Introduction to Copyright & Fair Use Guide
This LibGuide provides links to resources about copyright and "fair use" of copyrighted materials. It was initially created to help faculty decide what materials they could include in their in-person, online, and hybrid courses. It is provided for your information but hasn't been approved by a lawyer. The ARL guidelines found in the "Know Your Copy Rights" brochure will be referred to below have been legally vetted.
Copyright law has several purposes. It's designed to help authors control the use of their work in order to get credit for, and profit from, that work. This means that the author has the first right to copy their material and to distribute it. It's also designed to move intellectual property into the public domain eventually, so that society at large can profit from these materials.
Copyrights are established the moment the idea is expressed in tangible form, whether or not that expression is digital or in-print. If you want to sue for copyright infringement, however, you'll need to register (for a $35 fee) your work with the U.S. Copyright office. This can be done after the work is expressed.
Copyright allows authors to license their content however they want. In the online world, many authors are moving toward a collaborative and open model of publishing their work. Because they own their copyright, they can license their materials under any combination of CreativeCommons Licenses, which allow them to participate in the collaborative online culture that may add value and increase usage of their works. These licenses are free to use and allow the author to control how the work can be shared, reused (or not), and incorporated in the digital world. These CreativeCommons licenses form the legal basis for "open educational resources", "open textbooks", and "open access journals".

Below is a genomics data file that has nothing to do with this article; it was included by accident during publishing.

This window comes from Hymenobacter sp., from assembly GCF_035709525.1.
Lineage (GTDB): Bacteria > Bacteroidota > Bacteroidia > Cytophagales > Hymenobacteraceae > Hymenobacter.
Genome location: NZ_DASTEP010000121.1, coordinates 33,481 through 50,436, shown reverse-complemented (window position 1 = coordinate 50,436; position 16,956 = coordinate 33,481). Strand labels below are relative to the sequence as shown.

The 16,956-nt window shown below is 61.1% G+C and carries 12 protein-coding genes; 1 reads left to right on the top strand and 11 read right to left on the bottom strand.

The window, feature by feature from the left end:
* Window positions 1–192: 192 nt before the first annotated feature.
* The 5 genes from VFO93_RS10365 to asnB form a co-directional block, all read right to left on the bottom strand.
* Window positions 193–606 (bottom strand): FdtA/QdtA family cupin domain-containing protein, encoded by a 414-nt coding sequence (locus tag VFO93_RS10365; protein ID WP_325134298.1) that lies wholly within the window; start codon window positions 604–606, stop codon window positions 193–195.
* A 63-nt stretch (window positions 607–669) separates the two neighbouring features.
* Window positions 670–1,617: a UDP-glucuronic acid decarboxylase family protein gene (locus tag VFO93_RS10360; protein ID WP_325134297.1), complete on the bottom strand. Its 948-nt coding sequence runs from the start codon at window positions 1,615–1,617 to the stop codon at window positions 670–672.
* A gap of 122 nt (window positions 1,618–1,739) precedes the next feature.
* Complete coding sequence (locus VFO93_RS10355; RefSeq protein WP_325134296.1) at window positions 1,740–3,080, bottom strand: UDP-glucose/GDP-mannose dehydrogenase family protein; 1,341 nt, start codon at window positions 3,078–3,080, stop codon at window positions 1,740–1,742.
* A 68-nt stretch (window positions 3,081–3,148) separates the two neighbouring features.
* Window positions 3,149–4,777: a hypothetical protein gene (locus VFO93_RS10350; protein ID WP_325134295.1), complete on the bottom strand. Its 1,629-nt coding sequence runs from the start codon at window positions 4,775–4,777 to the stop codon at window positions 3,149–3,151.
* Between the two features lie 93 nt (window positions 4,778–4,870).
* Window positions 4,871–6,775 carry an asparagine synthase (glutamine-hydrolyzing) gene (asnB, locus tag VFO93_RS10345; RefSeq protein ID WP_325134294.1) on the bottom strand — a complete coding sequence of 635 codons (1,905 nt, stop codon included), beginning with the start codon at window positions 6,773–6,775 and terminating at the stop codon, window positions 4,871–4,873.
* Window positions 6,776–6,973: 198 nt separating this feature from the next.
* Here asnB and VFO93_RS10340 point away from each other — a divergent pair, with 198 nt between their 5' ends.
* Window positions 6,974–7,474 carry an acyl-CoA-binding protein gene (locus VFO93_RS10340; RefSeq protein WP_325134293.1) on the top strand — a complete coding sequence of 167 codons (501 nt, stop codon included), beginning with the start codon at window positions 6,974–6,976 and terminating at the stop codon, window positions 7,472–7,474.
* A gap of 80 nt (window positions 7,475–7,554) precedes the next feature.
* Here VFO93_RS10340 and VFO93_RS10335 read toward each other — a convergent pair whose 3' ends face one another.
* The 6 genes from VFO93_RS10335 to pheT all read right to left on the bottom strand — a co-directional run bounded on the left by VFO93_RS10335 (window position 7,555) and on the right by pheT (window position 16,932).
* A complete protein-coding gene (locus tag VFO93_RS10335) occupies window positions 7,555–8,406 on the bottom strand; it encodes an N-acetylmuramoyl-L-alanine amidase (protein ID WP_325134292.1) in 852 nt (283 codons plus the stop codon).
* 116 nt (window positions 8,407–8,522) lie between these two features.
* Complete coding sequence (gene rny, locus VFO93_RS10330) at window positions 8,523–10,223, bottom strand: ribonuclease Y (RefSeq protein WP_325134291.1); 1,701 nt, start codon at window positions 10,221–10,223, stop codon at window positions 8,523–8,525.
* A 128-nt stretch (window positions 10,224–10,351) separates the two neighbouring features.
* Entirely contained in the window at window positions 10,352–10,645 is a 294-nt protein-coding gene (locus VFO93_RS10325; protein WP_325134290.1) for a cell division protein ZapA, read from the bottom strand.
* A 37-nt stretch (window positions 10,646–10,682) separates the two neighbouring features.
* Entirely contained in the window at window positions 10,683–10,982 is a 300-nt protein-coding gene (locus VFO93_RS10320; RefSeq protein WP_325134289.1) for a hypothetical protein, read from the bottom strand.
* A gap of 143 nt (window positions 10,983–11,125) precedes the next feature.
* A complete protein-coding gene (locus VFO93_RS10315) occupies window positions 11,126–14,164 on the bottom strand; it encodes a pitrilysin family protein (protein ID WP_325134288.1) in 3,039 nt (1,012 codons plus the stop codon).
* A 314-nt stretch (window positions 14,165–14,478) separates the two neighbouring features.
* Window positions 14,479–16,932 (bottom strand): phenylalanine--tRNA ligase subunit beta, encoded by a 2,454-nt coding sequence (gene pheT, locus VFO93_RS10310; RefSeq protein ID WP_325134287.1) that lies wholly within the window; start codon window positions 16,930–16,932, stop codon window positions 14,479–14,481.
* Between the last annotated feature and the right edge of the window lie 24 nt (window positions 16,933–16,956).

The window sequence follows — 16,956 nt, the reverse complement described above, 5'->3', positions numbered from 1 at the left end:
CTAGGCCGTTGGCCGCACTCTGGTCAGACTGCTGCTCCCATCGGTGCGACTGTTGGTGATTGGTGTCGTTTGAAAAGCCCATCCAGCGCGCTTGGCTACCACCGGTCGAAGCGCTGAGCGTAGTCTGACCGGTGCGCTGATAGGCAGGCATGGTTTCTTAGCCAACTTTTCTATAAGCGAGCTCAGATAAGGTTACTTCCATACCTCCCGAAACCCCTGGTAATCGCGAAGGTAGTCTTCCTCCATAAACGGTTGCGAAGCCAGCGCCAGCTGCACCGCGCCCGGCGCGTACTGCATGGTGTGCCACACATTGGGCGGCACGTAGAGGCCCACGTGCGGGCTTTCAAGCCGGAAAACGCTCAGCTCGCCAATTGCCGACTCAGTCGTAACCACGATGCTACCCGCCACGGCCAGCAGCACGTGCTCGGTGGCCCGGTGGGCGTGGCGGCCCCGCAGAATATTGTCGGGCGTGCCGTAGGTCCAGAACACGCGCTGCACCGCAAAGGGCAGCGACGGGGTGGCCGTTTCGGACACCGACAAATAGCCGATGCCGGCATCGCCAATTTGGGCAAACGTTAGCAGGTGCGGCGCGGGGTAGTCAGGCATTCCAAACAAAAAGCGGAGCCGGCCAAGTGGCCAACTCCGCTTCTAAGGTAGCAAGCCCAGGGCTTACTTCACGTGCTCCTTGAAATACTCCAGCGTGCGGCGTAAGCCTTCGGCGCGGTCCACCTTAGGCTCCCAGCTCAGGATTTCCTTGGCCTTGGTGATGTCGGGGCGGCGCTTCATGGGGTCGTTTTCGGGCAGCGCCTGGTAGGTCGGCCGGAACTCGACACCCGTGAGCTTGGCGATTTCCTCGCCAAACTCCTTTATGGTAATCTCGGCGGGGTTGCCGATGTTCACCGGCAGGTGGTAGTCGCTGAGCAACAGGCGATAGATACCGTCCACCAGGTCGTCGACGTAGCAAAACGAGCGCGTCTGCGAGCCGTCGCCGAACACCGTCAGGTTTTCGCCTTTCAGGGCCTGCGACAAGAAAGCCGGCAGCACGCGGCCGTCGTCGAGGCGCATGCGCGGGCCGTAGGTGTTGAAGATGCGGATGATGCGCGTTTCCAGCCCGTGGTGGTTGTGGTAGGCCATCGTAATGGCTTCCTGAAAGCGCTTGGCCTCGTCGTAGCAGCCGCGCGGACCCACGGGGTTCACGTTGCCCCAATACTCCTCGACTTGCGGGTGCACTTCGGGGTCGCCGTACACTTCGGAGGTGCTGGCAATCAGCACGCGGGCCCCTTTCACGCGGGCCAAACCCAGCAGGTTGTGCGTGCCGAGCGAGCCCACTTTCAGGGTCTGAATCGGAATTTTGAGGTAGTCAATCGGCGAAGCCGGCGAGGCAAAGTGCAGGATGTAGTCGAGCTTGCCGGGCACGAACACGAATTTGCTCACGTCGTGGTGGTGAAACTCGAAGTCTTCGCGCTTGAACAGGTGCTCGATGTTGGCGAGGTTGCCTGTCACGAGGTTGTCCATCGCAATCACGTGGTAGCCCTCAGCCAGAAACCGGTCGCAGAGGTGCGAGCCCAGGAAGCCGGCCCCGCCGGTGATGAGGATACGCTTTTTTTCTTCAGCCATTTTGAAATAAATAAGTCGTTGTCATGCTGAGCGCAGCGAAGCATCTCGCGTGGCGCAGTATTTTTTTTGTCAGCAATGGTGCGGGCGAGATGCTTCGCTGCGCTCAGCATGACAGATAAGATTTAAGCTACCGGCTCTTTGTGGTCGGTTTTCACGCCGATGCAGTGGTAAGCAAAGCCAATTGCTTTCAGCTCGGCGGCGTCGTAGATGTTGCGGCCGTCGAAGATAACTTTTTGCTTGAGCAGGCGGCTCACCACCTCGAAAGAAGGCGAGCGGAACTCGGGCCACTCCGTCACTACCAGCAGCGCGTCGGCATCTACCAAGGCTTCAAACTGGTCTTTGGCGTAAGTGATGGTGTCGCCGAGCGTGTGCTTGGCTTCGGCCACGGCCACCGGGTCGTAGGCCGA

The Association of Research Libraries provides an up-to-date interpretation of Copyright and Fair Use in their brochures...
A case that has been going on since 2009 pits several publishers against the Georgia State University faculty members that it claims violated their copyrights through the incorporation of copyrighted materials into their courses. ....